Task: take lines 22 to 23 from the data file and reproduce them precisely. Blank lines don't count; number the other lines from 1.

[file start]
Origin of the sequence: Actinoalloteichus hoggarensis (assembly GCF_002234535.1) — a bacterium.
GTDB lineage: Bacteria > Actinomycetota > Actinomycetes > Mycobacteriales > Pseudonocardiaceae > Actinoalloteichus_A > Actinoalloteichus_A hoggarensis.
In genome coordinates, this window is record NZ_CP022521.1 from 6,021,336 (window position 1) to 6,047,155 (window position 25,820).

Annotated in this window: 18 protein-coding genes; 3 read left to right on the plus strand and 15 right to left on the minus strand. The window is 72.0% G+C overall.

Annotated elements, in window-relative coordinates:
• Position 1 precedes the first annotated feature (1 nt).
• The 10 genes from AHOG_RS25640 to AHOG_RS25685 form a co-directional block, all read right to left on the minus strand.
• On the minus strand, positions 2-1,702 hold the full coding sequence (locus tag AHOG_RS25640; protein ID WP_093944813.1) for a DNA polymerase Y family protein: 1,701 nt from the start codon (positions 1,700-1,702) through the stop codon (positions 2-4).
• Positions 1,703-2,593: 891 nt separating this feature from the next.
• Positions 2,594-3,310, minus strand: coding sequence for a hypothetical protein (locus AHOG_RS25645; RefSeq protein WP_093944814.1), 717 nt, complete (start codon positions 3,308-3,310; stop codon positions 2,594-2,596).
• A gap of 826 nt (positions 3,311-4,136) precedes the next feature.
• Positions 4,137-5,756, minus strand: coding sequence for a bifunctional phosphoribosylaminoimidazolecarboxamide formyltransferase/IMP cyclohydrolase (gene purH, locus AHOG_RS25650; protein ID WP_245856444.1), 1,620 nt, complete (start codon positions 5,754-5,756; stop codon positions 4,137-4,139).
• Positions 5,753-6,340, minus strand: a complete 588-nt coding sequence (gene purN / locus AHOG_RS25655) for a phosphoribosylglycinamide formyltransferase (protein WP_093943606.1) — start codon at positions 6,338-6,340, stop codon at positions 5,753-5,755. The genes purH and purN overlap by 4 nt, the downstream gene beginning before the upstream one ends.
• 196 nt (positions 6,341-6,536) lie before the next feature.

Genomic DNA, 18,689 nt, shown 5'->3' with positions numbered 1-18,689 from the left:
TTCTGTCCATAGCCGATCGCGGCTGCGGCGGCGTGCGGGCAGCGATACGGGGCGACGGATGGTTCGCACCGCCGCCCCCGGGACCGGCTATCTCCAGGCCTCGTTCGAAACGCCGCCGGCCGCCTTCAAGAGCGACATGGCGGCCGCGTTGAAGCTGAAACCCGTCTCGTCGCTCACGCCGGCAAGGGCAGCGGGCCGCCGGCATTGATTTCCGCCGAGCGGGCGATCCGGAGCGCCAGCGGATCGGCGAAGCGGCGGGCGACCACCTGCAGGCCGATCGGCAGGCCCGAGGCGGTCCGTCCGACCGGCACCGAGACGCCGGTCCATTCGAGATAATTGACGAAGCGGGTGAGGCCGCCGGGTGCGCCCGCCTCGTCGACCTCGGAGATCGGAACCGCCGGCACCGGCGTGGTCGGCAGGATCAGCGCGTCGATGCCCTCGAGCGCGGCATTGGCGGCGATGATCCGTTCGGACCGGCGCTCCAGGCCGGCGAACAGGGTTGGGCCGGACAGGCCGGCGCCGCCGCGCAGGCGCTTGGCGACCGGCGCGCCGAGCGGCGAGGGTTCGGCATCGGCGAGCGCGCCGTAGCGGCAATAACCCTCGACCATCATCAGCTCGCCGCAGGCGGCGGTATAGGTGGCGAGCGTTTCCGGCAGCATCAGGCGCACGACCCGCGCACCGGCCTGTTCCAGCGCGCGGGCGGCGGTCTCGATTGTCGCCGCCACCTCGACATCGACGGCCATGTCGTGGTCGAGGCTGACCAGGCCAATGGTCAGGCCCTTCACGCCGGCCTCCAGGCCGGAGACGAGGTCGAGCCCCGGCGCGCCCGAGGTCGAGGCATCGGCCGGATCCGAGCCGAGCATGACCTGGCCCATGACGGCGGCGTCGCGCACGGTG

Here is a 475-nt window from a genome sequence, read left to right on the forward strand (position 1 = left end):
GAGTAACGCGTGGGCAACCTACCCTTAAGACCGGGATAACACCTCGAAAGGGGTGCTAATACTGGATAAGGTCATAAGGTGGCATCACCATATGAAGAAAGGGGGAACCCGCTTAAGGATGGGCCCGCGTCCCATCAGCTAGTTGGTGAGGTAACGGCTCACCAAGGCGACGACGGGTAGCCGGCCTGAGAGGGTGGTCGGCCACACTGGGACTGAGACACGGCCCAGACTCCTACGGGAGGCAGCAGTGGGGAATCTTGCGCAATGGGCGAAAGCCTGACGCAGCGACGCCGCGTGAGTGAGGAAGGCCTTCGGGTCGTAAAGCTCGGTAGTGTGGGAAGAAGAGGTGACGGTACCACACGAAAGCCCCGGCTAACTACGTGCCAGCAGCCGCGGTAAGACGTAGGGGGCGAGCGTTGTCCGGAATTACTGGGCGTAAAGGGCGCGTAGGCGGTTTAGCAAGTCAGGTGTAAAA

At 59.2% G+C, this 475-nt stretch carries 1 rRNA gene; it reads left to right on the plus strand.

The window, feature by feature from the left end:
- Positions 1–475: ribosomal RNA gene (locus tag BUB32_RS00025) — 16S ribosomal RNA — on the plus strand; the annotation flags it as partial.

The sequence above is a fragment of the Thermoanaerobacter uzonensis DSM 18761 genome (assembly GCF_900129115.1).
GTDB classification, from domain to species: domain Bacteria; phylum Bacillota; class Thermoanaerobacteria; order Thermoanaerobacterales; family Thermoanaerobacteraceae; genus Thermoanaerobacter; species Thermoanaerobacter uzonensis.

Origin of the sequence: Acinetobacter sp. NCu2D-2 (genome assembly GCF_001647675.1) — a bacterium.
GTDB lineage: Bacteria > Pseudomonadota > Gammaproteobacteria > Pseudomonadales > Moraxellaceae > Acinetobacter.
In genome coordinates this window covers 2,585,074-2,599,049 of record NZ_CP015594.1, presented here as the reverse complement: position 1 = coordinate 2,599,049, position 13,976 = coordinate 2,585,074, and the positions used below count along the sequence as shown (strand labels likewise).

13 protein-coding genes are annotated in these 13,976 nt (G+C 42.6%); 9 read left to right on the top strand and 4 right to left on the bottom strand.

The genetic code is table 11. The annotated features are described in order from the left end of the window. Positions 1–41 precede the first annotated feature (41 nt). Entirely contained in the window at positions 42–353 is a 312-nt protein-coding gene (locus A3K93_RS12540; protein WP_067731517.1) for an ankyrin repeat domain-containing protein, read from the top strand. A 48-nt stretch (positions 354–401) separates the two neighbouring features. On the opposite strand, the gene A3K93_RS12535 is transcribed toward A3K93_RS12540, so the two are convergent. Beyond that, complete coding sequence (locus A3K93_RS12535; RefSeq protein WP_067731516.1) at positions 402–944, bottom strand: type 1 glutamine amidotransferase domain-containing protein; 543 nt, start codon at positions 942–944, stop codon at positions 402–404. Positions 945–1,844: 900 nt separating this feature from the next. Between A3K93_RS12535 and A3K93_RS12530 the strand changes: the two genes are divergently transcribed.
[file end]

The sequence above is a fragment of the Thermoanaerobacter uzonensis DSM 18761 genome (assembly GCF_900129115.1).
GTDB classification, from domain to species: domain Bacteria; phylum Bacillota; class Thermoanaerobacteria; order Thermoanaerobacterales; family Thermoanaerobacteraceae; genus Thermoanaerobacter; species Thermoanaerobacter uzonensis.